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Clara Bienvenida Nicola Romero – The Teacher

Clara Bienvenida Nicola Romero – The Teacher

Her mother had introduced the formal teaching of guitar at the Municipal Music Conservatory (now the Amadeo Roldán Conservatory) and she headed the guitar department at that institution. She is considered to be the founder of the Modern School of Guitar in Cuba. She taught all of her children and three of them went on to have musical careers. Isaac Nicola, particularly, became the highly respected director of the Amadeo Roldan Conservatory. He also created the method for teaching guitar that is still being used today in all the country’s music schools.

Clara grew up supported by the love and example of her mother. The Dictionary of Notable Women in Cuban Music has defined her with one single word: Educator. Teaching has always been her fundamental work, having started out teaching guitar in 1951. She participated in the activities of the Children’s Society of Fine Arts, the children’s branch of the significant Pro Arte Musical cultural organization. For years she worked as a private teacher of popular guitar. At the triumph of the Revolution, she finally achieved her dream of working as her mother and brother had before her, teaching classical guitar. She taught at the Alejandro García Caturla Conservatory, was founder of the arts instructors’ schools and led her own music department. She created a method for teaching folkloric music. After she retired at 59, her love for the guitar and her profession kept her active as a private teacher, right up to the present. Her work has been recognized with the National Culture Award, the Medal for Cuban Education, the First Prize at the Cubadisco Festival and many other awards and distinctions.

Every corner of her apartment on 43rd St. in the Havana municipality of Playa shows the vestiges of her profession: a footrest for her students, a music stand with a book opened to its first lessons, an oil portrait of her mother, awards… Clarita is a small woman, thin and quite round-shouldered. She often bumps into the furniture of her small living room that we have invaded with electrical cables, camera tripod and spotlight. Over there is her balcony where she loves to watch the sunrise with her husband Salvador. She speaks in an unwavering voice that bears the traces of the passing of the years and the feelings that inundate her as she remembers those who are no longer around: her parents, her brothers and her nephew Noel Nicola, who was a founding member of the Nueva Trova movement and composed many beautiful and well-known songs. Clarita’s diction has the precision of an expert teacher. She enthusiastically recalls her students, the good ones, and becomes furious when mentioning some students who, despite their talent, abandoned their studies. She mentions Edesio Alejandro (an important Cuban composer who has worked for the movies and TV) and her face lights up with pride when she talks about having seen the film Clandestinos and finding out that the boy who struggled with his guitar turned out to be a genuine artist.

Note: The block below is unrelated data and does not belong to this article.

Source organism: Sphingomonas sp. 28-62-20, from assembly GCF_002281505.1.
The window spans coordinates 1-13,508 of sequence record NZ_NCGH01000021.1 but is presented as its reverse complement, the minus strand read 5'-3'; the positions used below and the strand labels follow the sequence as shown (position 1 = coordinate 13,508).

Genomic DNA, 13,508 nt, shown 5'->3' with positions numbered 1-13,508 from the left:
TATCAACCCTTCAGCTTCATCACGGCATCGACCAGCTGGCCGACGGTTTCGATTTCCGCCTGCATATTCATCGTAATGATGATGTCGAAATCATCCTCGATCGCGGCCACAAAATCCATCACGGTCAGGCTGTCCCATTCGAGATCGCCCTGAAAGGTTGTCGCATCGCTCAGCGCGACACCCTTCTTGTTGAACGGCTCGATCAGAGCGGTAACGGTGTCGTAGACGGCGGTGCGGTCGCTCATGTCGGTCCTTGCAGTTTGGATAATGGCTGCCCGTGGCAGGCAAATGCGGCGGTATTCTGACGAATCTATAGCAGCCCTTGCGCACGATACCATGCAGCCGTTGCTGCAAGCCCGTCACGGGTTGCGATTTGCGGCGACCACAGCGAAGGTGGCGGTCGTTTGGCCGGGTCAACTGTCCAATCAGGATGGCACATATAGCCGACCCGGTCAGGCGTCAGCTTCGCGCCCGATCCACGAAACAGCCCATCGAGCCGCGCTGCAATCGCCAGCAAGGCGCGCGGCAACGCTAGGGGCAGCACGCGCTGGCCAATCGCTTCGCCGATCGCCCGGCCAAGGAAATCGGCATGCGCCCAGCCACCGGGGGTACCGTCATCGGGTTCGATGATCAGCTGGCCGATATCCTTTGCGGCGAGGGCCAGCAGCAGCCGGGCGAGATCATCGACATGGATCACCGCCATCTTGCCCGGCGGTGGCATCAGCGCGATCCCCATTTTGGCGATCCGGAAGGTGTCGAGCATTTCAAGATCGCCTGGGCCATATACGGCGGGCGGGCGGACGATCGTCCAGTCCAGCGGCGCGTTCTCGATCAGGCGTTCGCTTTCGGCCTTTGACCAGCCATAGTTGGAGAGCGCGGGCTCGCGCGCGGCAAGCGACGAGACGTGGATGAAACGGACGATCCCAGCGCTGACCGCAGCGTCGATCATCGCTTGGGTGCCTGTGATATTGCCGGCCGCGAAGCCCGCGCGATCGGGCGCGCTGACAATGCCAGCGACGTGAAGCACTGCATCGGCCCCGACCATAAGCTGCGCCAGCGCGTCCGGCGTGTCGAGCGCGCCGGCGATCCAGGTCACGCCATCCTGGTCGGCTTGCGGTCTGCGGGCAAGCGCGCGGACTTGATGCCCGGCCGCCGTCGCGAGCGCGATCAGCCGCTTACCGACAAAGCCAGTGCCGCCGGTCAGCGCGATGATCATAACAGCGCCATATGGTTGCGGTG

Her passion is teaching: she confesses to us that she adores the students who are not that talented, the ones who seem not to be able to move forward, because it gives her the possibility of helping them, of finding how hidden abilities lie dormant under the surface. Our video producer who as a boy was Clarita’s student and gave us this gift of bringing us to her home, decides to take up his lessons again much to the joy of his teacher who, in spite of the time elapsed, sees that her student has continued to practice and has become quite proficient on the guitar. I am transported back to my days as a music student and this enchanting woman makes me doubt what I have been convinced of for over fifteen years: that I am absolutely unable to decently play the guitar. I look at her closely. She is very old but still full of life and I look forward to the hope that someday, when my two daughters are a bit older, I can bring them to her.

And when it looks like the magic cannot get any stronger, Clarita takes the guitar and we discover an inspired composer. Her voice is a bit unsteady and she makes us sing along. Her guitar accompanies us with indulgence, friendliness and wisdom, covering up our errors and pausing as if it were rehearsed so that we can catch our breath. “When Clara plays, she makes it look like anyone can sing well,” says my husband who is infected by the joy of the moment. And even though it’s getting late, no one wants to leave.

As we say our goodbyes, the promise of coming back is in the air. I am happy to have met this woman who got married at fifty, never had any children, but left her motherly touch on many. Clara Nicola was indeed welcome when she came into this world. Welcome to my heart, beloved teacher and as of today, also my friend.

March 2015 This article formed part of the March 2015 issue of What’s On Havana The definitive monthly travel & culture guide to Havana Download our current issue of What’s On Havana, your definitive travel, culture and entertainment guide for all things happening in Havana, Cuba’s bustling and enigmatic capital city. We include features from around Cuba written by the best international travel writers covering Cuba. Our monthly online digital magazine is also available in Spanish and French.

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